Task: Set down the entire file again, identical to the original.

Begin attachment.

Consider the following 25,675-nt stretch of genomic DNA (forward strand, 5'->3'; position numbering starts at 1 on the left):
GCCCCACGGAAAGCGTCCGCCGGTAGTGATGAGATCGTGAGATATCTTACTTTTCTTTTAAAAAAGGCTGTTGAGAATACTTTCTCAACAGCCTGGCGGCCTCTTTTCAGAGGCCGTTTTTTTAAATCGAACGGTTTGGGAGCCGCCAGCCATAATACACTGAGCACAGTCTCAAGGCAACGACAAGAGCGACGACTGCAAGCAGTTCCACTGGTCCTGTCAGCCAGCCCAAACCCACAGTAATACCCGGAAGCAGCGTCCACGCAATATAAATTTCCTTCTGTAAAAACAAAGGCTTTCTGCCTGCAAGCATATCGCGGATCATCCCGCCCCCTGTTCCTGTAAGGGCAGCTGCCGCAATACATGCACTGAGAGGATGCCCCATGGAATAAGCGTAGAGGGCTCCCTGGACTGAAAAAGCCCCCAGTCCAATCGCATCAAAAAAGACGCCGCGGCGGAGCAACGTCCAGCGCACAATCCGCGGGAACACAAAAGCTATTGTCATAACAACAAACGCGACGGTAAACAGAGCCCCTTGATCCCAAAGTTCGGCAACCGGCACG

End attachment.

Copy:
Consider the following 25,675-nt stretch of genomic DNA (forward strand, 5'->3'; position numbering starts at 1 on the left):
GCCCCACGGAAAGCGTCCGCCGGTAGTGATGAGATCGTGAGATATCTTACTTTTCTTTTAAAAAAGGCTGTTGAGAATACTTTCTCAACAGCCTGGCGGCCTCTTTTCAGAGGCCGTTTTTTTAAATCGAACGGTTTGGGAGCCGCCAGCCATAATACACTGAGCACAGTCTCAAGGCAACGACAAGAGCGACGACTGCAAGCAGTTCCACTGGTCCTGTCAGCCAGCCCAAACCCACAGTAATACCCGGAAGCAGCGTCCACGCAATATAAATTTCCTTCTGTAAAAACAAAGGCTTTCTGCCTGCAAGCATATCGCGGATCATCCCGCCCCCTGTTCCTGTAAGGGCAGCTGCCGCAATACATGCACTGAGAGGATGCCCCATGGAATAAGCGTAGAGGGCTCCCTGGACTGAAAAAGCCCCCAGTCCAATCGCATCAAAAAAGACGCCGCGGCGGAGCAACGTCCAGCGCACAATCCGCGGGAACACAAAAGCTATTGTCATAACAACAAACGCGACGGTAAACAGAGCCCCTTGATCCCAAAGTTCGGCAACCGGCACG